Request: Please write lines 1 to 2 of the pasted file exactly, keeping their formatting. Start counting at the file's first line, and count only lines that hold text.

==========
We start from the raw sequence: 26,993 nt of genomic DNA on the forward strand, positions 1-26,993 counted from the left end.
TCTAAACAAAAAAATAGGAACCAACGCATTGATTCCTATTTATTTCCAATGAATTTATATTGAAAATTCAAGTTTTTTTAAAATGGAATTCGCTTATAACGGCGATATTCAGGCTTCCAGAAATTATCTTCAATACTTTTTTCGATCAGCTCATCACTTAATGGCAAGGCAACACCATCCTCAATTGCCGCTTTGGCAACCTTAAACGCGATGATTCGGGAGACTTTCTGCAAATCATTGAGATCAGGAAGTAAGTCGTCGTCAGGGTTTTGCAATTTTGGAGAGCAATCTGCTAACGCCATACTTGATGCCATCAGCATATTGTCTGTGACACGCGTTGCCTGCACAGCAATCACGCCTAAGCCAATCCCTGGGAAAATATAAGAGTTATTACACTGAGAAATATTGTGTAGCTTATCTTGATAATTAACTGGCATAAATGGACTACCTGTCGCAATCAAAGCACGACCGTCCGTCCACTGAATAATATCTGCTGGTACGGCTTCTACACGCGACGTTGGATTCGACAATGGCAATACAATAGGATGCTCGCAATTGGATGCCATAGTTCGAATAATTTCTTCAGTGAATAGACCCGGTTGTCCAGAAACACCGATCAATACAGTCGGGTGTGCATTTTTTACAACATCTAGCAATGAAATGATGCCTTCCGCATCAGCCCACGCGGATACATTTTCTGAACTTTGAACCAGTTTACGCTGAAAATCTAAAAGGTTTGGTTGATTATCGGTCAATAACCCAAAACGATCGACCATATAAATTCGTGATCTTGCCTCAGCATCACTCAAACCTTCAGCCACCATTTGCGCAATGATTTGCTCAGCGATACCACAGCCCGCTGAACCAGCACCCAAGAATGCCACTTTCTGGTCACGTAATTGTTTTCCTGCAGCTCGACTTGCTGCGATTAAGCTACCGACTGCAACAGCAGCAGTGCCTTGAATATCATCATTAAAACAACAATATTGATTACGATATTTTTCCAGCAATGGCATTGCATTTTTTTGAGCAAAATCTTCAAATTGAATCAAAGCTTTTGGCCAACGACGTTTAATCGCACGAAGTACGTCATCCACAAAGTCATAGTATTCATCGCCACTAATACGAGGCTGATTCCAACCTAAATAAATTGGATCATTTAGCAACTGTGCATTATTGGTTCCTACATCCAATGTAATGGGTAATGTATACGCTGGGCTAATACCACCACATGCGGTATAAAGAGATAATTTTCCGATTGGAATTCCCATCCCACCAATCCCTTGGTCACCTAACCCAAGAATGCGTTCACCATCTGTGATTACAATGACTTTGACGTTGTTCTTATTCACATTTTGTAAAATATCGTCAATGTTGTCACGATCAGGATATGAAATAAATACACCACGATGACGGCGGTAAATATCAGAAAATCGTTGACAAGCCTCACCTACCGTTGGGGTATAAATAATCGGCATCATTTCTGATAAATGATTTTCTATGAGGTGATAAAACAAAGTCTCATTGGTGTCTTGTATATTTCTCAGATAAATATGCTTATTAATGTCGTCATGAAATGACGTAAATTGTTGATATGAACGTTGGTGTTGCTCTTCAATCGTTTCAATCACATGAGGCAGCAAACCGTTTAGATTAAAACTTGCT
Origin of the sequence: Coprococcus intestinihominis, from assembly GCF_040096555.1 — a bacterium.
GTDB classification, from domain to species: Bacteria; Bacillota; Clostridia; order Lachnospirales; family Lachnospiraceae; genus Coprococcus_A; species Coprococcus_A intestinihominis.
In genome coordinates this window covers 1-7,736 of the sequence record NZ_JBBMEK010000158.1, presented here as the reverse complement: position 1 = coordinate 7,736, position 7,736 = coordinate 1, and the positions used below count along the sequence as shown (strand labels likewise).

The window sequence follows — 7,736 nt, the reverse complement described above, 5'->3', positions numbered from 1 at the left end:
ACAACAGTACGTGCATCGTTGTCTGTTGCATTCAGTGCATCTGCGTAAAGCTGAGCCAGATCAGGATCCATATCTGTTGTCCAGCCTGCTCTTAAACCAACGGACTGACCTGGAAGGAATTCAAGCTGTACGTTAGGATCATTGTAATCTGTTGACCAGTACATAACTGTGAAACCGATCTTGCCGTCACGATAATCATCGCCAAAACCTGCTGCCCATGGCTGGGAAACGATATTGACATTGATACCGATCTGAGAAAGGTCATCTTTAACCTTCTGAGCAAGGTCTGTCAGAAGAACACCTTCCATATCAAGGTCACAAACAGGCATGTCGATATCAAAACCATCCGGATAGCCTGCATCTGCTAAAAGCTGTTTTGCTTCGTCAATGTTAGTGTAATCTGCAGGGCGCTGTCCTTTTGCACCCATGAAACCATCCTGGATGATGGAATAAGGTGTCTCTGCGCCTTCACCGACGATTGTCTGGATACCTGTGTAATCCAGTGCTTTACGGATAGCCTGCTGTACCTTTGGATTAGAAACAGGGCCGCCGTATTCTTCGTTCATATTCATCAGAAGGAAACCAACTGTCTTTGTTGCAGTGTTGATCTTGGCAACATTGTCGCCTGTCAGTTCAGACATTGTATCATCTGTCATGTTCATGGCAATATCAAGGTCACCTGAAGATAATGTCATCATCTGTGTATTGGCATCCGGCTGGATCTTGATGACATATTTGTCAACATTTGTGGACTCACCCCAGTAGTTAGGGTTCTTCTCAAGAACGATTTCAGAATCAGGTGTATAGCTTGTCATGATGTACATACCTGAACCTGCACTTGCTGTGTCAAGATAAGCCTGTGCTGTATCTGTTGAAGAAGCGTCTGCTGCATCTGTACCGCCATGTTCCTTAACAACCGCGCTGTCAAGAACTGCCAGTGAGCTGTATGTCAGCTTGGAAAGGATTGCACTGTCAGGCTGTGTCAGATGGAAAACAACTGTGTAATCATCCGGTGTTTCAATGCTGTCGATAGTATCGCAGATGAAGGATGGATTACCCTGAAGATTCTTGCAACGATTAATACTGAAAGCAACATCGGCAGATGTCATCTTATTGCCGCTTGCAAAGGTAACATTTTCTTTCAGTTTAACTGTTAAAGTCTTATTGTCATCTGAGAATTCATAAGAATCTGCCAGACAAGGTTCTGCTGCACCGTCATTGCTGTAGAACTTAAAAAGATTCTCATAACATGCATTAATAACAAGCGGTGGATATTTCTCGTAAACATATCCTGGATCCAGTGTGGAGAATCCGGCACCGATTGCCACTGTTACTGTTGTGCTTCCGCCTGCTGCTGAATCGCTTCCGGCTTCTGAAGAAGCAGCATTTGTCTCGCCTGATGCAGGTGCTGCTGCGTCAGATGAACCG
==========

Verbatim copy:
We start from the raw sequence: 26,993 nt of genomic DNA on the forward strand, positions 1-26,993 counted from the left end.
TCTAAACAAAAAAATAGGAACCAACGCATTGATTCCTATTTATTTCCAATGAATTTATATTGAAAATTCAAGTTTTTTTAAAATGGAATTCGCTTATAACGGCGATATTCAGGCTTCCAGAAATTATCTTCAATACTTTTTTCGATCAGCTCATCACTTAATGGCAAGGCAACACCATCCTCAATTGCCGCTTTGGCAACCTTAAACGCGATGATTCGGGAGACTTTCTGCAAATCATTGAGATCAGGAAGTAAGTCGTCGTCAGGGTTTTGCAATTTTGGAGAGCAATCTGCTAACGCCATACTTGATGCCATCAGCATATTGTCTGTGACACGCGTTGCCTGCACAGCAATCACGCCTAAGCCAATCCCTGGGAAAATATAAGAGTTATTACACTGAGAAATATTGTGTAGCTTATCTTGATAATTAACTGGCATAAATGGACTACCTGTCGCAATCAAAGCACGACCGTCCGTCCACTGAATAATATCTGCTGGTACGGCTTCTACACGCGACGTTGGATTCGACAATGGCAATACAATAGGATGCTCGCAATTGGATGCCATAGTTCGAATAATTTCTTCAGTGAATAGACCCGGTTGTCCAGAAACACCGATCAATACAGTCGGGTGTGCATTTTTTACAACATCTAGCAATGAAATGATGCCTTCCGCATCAGCCCACGCGGATACATTTTCTGAACTTTGAACCAGTTTACGCTGAAAATCTAAAAGGTTTGGTTGATTATCGGTCAATAACCCAAAACGATCGACCATATAAATTCGTGATCTTGCCTCAGCATCACTCAAACCTTCAGCCACCATTTGCGCAATGATTTGCTCAGCGATACCACAGCCCGCTGAACCAGCACCCAAGAATGCCACTTTCTGGTCACGTAATTGTTTTCCTGCAGCTCGACTTGCTGCGATTAAGCTACCGACTGCAACAGCAGCAGTGCCTTGAATATCATCATTAAAACAACAATATTGATTACGATATTTTTCCAGCAATGGCATTGCATTTTTTTGAGCAAAATCTTCAAATTGAATCAAAGCTTTTGGCCAACGACGTTTAATCGCACGAAGTACGTCATCCACAAAGTCATAGTATTCATCGCCACTAATACGAGGCTGATTCCAACCTAAATAAATTGGATCATTTAGCAACTGTGCATTATTGGTTCCTACATCCAATGTAATGGGTAATGTATACGCTGGGCTAATACCACCACATGCGGTATAAAGAGATAATTTTCCGATTGGAATTCCCATCCCACCAATCCCTTGGTCACCTAACCCAAGAATGCGTTCACCATCTGTGATTACAATGACTTTGACGTTGTTCTTATTCACATTTTGTAAAATATCGTCAATGTTGTCACGATCAGGATATGAAATAAATACACCACGATGACGGCGGTAAATATCAGAAAATCGTTGACAAGCCTCACCTACCGTTGGGGTATAAATAATCGGCATCATTTCTGATAAATGATTTTCTATGAGGTGATAAAACAAAGTCTCATTGGTGTCTTGTATATTTCTCAGATAAATATGCTTATTAATGTCGTCATGAAATGACGTAAATTGTTGATATGAACGTTGGTGTTGCTCTTCAATCGTTTCAATCACATGAGGCAGCAAACCGTTTAGATTAAAACTTGCT